Composing/Scripting/Performing the Soundscape: Part 2

My approach to composing is by ear with cursory attention to the interesting structures proposed by standard music theory. Theory can provide prompts that can be useful in creating soundscapes. When composing, I use my ears to discern THIS-> (from my Artist’s Statement).

When I play and create sound art, my intention is to listen for the song that is being played in eternal sonic space-that space where The Big Om resides. All kinds of songs bounce around and make and remake themselves in that space. Sometimes I capture snatches of these melodies or rhythms and can use them in a work. In performing soundscapes, my intention is to wake up the ears of those who can deeply listen, massage the sonic environment, and be a loving sound presence.
I combine the “song in the moment” with “archetypal” sound riffs and rhythms that may be recognizable and evoke feelings and memories. We each have our own bag of tunes that we love. And what we love is often times some particular part of these songs such as intervalic tone relationships or harmonic interplay or a syncopated rhythm. Many of my favorite songs begin with a major fifth interval. The very first interval of a tune establishes a path of expectation that the next step can either reinforce or break-and you are on your way. Just a few notes in and a certain rhythmic relation begins to stimulate people physically and emotionally. It is so amazing. So I say that I “steal” riffs-I may use the first 3 to 5 notes of a phrase from a particular song (sometimes I am concious of the song and sometimes not) When I hear that part of the work, the whole of the song is there for me-not the notes, but the feeling it evokes. My access to this approach is my own bag of earworms, and so I use them and hope that other people can hear something that resonates with their own bag.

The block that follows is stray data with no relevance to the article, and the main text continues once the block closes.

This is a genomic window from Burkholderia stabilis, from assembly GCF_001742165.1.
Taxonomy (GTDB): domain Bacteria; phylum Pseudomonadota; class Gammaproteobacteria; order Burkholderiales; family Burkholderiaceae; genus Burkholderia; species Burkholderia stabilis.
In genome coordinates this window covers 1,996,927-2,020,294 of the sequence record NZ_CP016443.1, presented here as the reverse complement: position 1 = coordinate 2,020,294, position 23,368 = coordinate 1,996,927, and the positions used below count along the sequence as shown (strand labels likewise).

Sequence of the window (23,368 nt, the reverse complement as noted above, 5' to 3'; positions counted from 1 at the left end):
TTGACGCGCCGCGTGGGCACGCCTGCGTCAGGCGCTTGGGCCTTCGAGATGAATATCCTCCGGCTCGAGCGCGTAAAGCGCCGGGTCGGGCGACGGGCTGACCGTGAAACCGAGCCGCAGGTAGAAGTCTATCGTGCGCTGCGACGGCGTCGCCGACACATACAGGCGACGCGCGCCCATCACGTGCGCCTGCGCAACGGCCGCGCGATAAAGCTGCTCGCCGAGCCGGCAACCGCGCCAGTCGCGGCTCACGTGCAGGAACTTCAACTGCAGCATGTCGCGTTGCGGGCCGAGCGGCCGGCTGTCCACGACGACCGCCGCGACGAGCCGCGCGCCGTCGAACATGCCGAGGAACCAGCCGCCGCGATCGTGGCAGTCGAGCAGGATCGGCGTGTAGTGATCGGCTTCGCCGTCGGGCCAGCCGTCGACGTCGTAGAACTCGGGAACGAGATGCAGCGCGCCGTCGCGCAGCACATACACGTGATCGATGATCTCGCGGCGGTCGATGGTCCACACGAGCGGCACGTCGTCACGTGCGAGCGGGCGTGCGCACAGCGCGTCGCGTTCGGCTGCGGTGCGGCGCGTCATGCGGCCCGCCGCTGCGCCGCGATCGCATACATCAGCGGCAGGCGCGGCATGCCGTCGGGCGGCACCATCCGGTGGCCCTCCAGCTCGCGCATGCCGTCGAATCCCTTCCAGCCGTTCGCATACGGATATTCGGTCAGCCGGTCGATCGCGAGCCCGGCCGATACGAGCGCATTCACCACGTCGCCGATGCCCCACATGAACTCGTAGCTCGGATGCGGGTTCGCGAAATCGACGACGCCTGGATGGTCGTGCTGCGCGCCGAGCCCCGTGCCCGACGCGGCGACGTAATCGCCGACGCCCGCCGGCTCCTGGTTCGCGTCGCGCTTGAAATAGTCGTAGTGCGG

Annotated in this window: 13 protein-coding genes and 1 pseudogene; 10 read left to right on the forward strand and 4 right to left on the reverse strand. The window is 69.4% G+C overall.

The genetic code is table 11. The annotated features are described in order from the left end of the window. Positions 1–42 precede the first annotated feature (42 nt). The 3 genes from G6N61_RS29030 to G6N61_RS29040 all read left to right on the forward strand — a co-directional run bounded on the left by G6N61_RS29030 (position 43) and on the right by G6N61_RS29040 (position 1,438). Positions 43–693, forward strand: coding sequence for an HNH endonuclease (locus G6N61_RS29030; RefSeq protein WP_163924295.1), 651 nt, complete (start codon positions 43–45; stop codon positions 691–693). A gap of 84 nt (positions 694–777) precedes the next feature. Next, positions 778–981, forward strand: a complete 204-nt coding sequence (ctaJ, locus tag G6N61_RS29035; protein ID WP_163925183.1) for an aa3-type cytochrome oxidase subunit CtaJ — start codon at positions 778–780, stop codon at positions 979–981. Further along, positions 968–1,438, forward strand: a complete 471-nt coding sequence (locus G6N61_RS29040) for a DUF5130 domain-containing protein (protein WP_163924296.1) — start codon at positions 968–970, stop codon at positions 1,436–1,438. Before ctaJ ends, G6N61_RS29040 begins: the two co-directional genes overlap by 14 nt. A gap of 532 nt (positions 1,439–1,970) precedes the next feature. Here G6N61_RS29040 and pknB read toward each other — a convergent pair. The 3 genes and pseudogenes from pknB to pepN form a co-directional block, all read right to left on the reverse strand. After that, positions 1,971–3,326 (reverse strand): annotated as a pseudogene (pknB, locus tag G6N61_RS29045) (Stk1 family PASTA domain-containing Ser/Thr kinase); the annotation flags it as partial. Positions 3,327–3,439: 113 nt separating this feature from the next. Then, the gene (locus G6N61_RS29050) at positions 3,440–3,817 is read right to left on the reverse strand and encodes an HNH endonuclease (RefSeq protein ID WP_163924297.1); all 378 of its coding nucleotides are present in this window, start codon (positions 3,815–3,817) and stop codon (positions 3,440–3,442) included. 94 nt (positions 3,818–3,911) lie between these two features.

Far Afield (A Response to the Art Of Nancy Tuttle May) was the first attempt at executing these ideas. From this I learned that the composition becomes a new thing when diffused into an environment of talking people. I had moments during that performance when I was competing with the voices by pushing the volume to the max. This was a mistake that moved my attention to discovering ways that the composition can mix in with the voices rather than compete with them. This is an area that I explored in the next soundscape at The Carrack Gallery of Modern Art.

Libby Lynn, a tornadic force in the Durham art community, has been working in encaustic art for a number of years now. Encaustic media is beeswax, pigment and heat. It dates back to Ancient Egypt, where it was used to create life-like death portraits of Egyptian personages, mostly upper class. Libby uses it to envision cells, hearts, painted ladies and much more. In November of 2013, Libby had a showing of her work at The Carrack. The show was called 250 Degrees which is the ideal temperature for wax used in encaustic expression. I created a soundscape that was performed at the opening, and diffused into the gallery for the run of the show. I came into this situation knowing I needed better sound diffusion and less volume, that subtle nuances were to be used sparingly as space creators, that lower and higher frequencies can be used to carve out space in the middle for the voices in the room. and that I wanted a live collaborator to play with the soundscape.